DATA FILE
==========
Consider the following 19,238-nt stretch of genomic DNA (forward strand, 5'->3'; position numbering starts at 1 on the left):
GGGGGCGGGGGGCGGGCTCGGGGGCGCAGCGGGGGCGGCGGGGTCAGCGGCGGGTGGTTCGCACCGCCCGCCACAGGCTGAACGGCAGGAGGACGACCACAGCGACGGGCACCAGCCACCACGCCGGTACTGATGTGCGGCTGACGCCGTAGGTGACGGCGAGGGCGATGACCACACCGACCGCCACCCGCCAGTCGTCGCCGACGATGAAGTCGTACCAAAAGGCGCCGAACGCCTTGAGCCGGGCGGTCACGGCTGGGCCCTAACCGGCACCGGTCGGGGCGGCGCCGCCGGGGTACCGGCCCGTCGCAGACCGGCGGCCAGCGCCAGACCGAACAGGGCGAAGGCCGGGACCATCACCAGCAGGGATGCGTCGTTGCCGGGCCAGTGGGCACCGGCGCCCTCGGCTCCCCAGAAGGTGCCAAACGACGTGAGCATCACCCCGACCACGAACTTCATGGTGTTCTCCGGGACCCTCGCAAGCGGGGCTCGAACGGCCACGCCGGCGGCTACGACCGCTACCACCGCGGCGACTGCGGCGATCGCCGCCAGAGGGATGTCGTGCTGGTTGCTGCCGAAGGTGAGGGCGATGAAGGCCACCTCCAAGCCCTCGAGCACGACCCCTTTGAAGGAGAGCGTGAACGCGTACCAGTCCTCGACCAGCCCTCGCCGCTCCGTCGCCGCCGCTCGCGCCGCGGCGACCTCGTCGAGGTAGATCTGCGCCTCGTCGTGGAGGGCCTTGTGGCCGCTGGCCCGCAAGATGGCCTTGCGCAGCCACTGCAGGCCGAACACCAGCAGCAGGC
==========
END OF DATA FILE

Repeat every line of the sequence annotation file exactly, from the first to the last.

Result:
Consider the following 19,238-nt stretch of genomic DNA (forward strand, 5'->3'; position numbering starts at 1 on the left):
GGGGGCGGGGGGCGGGCTCGGGGGCGCAGCGGGGGCGGCGGGGTCAGCGGCGGGTGGTTCGCACCGCCCGCCACAGGCTGAACGGCAGGAGGACGACCACAGCGACGGGCACCAGCCACCACGCCGGTACTGATGTGCGGCTGACGCCGTAGGTGACGGCGAGGGCGATGACCACACCGACCGCCACCCGCCAGTCGTCGCCGACGATGAAGTCGTACCAAAAGGCGCCGAACGCCTTGAGCCGGGCGGTCACGGCTGGGCCCTAACCGGCACCGGTCGGGGCGGCGCCGCCGGGGTACCGGCCCGTCGCAGACCGGCGGCCAGCGCCAGACCGAACAGGGCGAAGGCCGGGACCATCACCAGCAGGGATGCGTCGTTGCCGGGCCAGTGGGCACCGGCGCCCTCGGCTCCCCAGAAGGTGCCAAACGACGTGAGCATCACCCCGACCACGAACTTCATGGTGTTCTCCGGGACCCTCGCAAGCGGGGCTCGAACGGCCACGCCGGCGGCTACGACCGCTACCACCGCGGCGACTGCGGCGATCGCCGCCAGAGGGATGTCGTGCTGGTTGCTGCCGAAGGTGAGGGCGATGAAGGCCACCTCCAAGCCCTCGAGCACGACCCCTTTGAAGGAGAGCGTGAACGCGTACCAGTCCTCGACCAGCCCTCGCCGCTCCGTCGCCGCCGCTCGCGCCGCGGCGACCTCGTCGAGGTAGATCTGCGCCTCGTCGTGGAGGGCCTTGTGGCCGCTGGCCCGCAAGATGGCCTTGCGCAGCCACTGCAGGCCGAACACCAGCAGCAGGC